The tech industry loves to present itself as “disrupting” industries with innovations such as online ordering of deliveries, or driver services. In fact however they are often just reproducing age-old forms of exploitation.
Take this January 1913 article, ‘The Taxi-cab Strike’:
“If 1913 is to continue as it has commenced, there will be a few remarkable developments in the labour world this year.
“New Year’s Day opened with the taxi-cab strike, which has been threatening for some time. The cause of the dispute — the extra cost of petrol — brings to the front a point from which we can glean a very important moral, viz., that the monopolists always charge the workers with the extra cost of raw material.
“If it costs more to build, to carry, to produce anything, someone has to pay the profit-mongers. Who can pay but the workers, however the fact may be disguised? So it seemed quite natural to the Owners’ Association that the drivers should pay the extra 5d. on petrol. The strike will probably compromise this matter, and the men will win something temporarily, which is always a good reason for a strike.
“But wobbles of this kind will always keep repeating themselves, until at the end of a long series of struggles the exploiters will be finally overthrown. The important thing for us all to remember is that strikes, even when unsuccessful, are always steps towards this ultimate solution. It may be said, in fact, that strikes are the forcing-beds of revolutions; and the spirit that is behind them all is the spirit that will win in the long run.”
The fuel crisis of the 1910s was in part thanks to the buildup towards war which was taking place at the time. While Britain produced the second-highest amount of coal globally, supplies of oil particularly for its navy were harder to come by, being mostly imported, and efforts were being made to secure higher supplies, driving up prices.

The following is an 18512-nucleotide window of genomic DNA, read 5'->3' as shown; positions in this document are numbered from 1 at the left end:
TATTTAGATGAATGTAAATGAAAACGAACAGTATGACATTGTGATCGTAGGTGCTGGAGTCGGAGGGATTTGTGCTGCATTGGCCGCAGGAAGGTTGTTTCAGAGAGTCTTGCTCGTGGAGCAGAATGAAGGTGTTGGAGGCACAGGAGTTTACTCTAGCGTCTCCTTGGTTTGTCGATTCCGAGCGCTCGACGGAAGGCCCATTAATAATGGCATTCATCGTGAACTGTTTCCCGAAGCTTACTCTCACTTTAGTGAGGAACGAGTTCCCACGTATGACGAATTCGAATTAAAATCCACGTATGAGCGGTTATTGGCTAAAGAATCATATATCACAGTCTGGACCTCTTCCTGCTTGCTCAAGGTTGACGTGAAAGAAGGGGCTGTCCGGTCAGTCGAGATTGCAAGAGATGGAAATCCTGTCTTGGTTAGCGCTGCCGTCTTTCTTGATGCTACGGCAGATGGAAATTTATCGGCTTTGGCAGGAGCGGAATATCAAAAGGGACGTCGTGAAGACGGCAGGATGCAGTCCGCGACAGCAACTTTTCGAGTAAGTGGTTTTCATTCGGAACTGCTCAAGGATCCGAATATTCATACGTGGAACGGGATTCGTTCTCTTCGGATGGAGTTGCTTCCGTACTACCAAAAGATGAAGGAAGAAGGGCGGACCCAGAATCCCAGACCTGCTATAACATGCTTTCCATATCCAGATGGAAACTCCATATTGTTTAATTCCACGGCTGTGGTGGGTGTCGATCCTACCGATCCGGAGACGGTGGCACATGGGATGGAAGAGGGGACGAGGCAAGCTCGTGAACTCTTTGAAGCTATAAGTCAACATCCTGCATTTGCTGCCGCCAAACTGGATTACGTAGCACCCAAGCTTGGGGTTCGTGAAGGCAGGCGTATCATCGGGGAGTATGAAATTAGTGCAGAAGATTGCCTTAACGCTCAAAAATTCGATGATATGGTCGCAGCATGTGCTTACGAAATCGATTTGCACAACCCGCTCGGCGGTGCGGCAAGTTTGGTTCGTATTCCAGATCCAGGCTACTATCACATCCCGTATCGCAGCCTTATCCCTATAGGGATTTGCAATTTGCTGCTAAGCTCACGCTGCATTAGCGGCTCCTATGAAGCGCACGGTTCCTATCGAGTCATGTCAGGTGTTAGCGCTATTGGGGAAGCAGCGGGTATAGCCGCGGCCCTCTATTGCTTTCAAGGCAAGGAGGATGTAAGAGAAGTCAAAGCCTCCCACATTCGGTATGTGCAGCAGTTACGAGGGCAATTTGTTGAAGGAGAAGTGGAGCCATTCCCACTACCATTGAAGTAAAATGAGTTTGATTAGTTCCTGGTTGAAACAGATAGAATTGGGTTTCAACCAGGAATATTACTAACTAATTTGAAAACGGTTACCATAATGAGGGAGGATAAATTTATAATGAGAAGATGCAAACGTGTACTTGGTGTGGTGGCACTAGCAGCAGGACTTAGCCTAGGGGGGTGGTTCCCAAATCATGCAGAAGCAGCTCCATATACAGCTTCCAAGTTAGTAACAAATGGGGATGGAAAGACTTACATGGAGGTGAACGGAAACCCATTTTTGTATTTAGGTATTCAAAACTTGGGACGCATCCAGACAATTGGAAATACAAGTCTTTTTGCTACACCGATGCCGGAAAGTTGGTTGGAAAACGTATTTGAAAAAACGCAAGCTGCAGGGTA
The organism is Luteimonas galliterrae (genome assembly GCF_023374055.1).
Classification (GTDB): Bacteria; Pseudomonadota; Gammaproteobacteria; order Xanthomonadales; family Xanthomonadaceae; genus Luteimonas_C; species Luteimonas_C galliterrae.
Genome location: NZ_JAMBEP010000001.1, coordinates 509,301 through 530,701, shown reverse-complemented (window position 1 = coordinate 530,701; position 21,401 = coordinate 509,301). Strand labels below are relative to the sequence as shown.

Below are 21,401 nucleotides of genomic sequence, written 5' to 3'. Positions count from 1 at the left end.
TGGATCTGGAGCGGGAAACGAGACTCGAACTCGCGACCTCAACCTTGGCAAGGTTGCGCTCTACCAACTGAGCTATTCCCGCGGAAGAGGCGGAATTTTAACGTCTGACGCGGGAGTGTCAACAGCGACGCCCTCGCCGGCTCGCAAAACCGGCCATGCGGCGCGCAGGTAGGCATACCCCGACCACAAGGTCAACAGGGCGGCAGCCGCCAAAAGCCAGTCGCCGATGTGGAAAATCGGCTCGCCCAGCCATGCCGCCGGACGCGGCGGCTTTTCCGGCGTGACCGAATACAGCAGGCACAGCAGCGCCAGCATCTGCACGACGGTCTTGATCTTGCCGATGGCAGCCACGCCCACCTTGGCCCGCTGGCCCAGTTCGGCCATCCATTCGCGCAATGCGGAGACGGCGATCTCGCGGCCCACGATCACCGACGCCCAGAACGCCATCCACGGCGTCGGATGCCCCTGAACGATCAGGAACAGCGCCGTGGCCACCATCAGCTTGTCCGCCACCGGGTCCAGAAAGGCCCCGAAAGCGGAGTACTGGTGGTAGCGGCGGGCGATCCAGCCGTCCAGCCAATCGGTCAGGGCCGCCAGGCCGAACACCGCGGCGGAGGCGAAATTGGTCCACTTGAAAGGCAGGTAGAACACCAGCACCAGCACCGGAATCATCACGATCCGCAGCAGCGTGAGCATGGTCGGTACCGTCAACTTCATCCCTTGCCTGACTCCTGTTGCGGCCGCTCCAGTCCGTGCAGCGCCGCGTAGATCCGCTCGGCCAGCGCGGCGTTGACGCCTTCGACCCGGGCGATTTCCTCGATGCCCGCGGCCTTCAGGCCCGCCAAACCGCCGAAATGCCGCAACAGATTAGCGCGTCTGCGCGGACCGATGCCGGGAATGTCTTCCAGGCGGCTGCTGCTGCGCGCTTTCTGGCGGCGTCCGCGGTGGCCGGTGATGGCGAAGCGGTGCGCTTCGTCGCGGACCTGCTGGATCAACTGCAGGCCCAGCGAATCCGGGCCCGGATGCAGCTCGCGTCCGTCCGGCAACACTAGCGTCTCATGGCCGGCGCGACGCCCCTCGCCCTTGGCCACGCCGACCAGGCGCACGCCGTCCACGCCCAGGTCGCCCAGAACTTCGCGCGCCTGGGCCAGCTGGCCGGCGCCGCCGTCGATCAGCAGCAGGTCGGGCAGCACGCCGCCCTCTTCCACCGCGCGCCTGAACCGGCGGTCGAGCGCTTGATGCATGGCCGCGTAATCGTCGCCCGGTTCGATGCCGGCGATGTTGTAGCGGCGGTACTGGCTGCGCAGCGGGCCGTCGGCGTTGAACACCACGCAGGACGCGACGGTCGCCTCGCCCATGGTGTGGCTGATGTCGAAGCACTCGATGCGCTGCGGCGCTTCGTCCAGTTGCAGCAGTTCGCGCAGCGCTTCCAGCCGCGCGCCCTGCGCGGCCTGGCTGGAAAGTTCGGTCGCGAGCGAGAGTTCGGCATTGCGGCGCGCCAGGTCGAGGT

The Owners’ Association, including the British Motor Cab Company Ltd, had responded to this by imposing the cost of the fuel price crisis on drivers, who were forced to strike for three months to stop what was obvious attempt to maintain a system of precarious “self-employment” which raked in profit without having to pay back-end costs.
Around 4,500 cabs were idle in that first wave of strike action, which eventually helped build the taxi drivers’ union to a membership of 20,000 by the time the strikes wound down in March. Nicknamed the Red Union for the colour of its badges, the London Cab Drivers’ Trade Union (renamed later that years to the London and Provincial Union of Licensed Vehicle Workers was known for being particularly militant, but drivers had, over the prior decade, been embracing the swish new upgrade from their traditional horse and carriages to the new motor cars.
Looking at their modern descendants, it seems to be a case of here we go again. The current cost of living crisis and extraordinarily high energy and fuel costs are being loaded onto precarious drivers not just of taxis, but of courier vehicles of all kinds. Petrol pump prices have risen from 101p per litre in 2016 to 180p at the worst point of 2022, before falling back to 168p. We are now being told prices will not drop much in 2023.
Companies are not picking up these additional costs, drivers are, meaning many aren’t even making minimum wage for tough jobs keeping things going through the winter – a worsened by the recession’s impact on ordering.
Out great great grandparents had a solution to this sort of behaviour from profiteers who burble about the wonders of their new-age tech while imposing old-school exploitation on their workers. Hit the brakes, still the wheels, and refuse to roll over.
This is part of our monthly series looking back on working class struggle in the early 1910s in the run-up to World War One, through articles found in the Freedom archive.